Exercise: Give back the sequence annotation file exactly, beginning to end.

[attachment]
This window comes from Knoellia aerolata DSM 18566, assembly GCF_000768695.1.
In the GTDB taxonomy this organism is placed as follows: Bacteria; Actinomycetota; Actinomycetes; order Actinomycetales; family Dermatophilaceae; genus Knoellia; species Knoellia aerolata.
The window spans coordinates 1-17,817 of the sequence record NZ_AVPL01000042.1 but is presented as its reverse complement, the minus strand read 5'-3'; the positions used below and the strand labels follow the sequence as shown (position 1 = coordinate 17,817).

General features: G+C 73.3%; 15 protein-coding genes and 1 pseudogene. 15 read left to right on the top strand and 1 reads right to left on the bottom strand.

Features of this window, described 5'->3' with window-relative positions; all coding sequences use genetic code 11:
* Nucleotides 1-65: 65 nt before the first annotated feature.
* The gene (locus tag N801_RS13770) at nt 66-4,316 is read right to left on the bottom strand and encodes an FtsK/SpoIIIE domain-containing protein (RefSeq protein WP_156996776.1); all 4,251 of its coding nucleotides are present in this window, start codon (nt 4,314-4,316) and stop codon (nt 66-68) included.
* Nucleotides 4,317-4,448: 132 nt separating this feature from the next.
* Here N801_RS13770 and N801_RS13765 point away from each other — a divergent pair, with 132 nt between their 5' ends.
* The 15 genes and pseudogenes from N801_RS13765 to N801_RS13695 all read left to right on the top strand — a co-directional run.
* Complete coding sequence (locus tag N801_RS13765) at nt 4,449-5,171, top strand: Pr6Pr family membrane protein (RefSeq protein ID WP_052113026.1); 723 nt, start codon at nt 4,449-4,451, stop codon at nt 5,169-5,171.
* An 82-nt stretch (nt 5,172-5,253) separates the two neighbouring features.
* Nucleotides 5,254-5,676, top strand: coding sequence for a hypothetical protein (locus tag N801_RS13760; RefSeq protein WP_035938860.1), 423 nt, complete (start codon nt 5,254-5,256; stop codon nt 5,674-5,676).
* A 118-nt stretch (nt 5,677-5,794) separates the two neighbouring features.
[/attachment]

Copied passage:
This window comes from Knoellia aerolata DSM 18566, assembly GCF_000768695.1.
In the GTDB taxonomy this organism is placed as follows: Bacteria; Actinomycetota; Actinomycetes; order Actinomycetales; family Dermatophilaceae; genus Knoellia; species Knoellia aerolata.
The window spans coordinates 1-17,817 of the sequence record NZ_AVPL01000042.1 but is presented as its reverse complement, the minus strand read 5'-3'; the positions used below and the strand labels follow the sequence as shown (position 1 = coordinate 17,817).

General features: G+C 73.3%; 15 protein-coding genes and 1 pseudogene. 15 read left to right on the top strand and 1 reads right to left on the bottom strand.

Features of this window, described 5'->3' with window-relative positions; all coding sequences use genetic code 11:
* Nucleotides 1-65: 65 nt before the first annotated feature.
* The gene (locus tag N801_RS13770) at nt 66-4,316 is read right to left on the bottom strand and encodes an FtsK/SpoIIIE domain-containing protein (RefSeq protein WP_156996776.1); all 4,251 of its coding nucleotides are present in this window, start codon (nt 4,314-4,316) and stop codon (nt 66-68) included.
* Nucleotides 4,317-4,448: 132 nt separating this feature from the next.
* Here N801_RS13770 and N801_RS13765 point away from each other — a divergent pair, with 132 nt between their 5' ends.
* The 15 genes and pseudogenes from N801_RS13765 to N801_RS13695 all read left to right on the top strand — a co-directional run.
* Complete coding sequence (locus tag N801_RS13765) at nt 4,449-5,171, top strand: Pr6Pr family membrane protein (RefSeq protein ID WP_052113026.1); 723 nt, start codon at nt 4,449-4,451, stop codon at nt 5,169-5,171.
* An 82-nt stretch (nt 5,172-5,253) separates the two neighbouring features.
* Nucleotides 5,254-5,676, top strand: coding sequence for a hypothetical protein (locus tag N801_RS13760; RefSeq protein WP_035938860.1), 423 nt, complete (start codon nt 5,254-5,256; stop codon nt 5,674-5,676).
* A 118-nt stretch (nt 5,677-5,794) separates the two neighbouring features.